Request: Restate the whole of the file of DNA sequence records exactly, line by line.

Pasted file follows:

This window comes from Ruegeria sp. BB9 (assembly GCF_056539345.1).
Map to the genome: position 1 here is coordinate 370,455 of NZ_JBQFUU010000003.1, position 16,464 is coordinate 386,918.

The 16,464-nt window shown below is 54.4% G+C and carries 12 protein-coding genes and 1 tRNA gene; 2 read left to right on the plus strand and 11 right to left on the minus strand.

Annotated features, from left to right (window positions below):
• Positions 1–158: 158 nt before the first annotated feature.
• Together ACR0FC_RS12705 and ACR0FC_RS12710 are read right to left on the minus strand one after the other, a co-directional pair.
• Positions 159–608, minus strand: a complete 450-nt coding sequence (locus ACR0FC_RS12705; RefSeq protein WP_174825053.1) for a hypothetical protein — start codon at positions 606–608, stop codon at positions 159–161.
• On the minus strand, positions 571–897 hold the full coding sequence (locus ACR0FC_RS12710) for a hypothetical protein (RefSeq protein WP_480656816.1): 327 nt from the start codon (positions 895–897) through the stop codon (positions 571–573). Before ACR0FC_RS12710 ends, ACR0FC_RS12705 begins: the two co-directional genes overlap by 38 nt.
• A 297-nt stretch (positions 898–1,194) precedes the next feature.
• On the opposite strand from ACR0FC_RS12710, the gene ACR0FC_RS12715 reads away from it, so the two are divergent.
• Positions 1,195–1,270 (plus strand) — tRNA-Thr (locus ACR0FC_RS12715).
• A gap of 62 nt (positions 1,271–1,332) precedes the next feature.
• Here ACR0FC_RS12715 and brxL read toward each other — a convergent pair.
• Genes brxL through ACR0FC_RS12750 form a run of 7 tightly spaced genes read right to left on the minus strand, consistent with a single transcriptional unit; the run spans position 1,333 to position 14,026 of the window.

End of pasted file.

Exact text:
This window comes from Ruegeria sp. BB9 (assembly GCF_056539345.1).
Map to the genome: position 1 here is coordinate 370,455 of NZ_JBQFUU010000003.1, position 16,464 is coordinate 386,918.

The 16,464-nt window shown below is 54.4% G+C and carries 12 protein-coding genes and 1 tRNA gene; 2 read left to right on the plus strand and 11 right to left on the minus strand.

Annotated features, from left to right (window positions below):
• Positions 1–158: 158 nt before the first annotated feature.
• Together ACR0FC_RS12705 and ACR0FC_RS12710 are read right to left on the minus strand one after the other, a co-directional pair.
• Positions 159–608, minus strand: a complete 450-nt coding sequence (locus ACR0FC_RS12705; RefSeq protein WP_174825053.1) for a hypothetical protein — start codon at positions 606–608, stop codon at positions 159–161.
• On the minus strand, positions 571–897 hold the full coding sequence (locus ACR0FC_RS12710) for a hypothetical protein (RefSeq protein WP_480656816.1): 327 nt from the start codon (positions 895–897) through the stop codon (positions 571–573). Before ACR0FC_RS12710 ends, ACR0FC_RS12705 begins: the two co-directional genes overlap by 38 nt.
• A 297-nt stretch (positions 898–1,194) precedes the next feature.
• On the opposite strand from ACR0FC_RS12710, the gene ACR0FC_RS12715 reads away from it, so the two are divergent.
• Positions 1,195–1,270 (plus strand) — tRNA-Thr (locus ACR0FC_RS12715).
• A gap of 62 nt (positions 1,271–1,332) precedes the next feature.
• Here ACR0FC_RS12715 and brxL read toward each other — a convergent pair.
• Genes brxL through ACR0FC_RS12750 form a run of 7 tightly spaced genes read right to left on the minus strand, consistent with a single transcriptional unit; the run spans position 1,333 to position 14,026 of the window.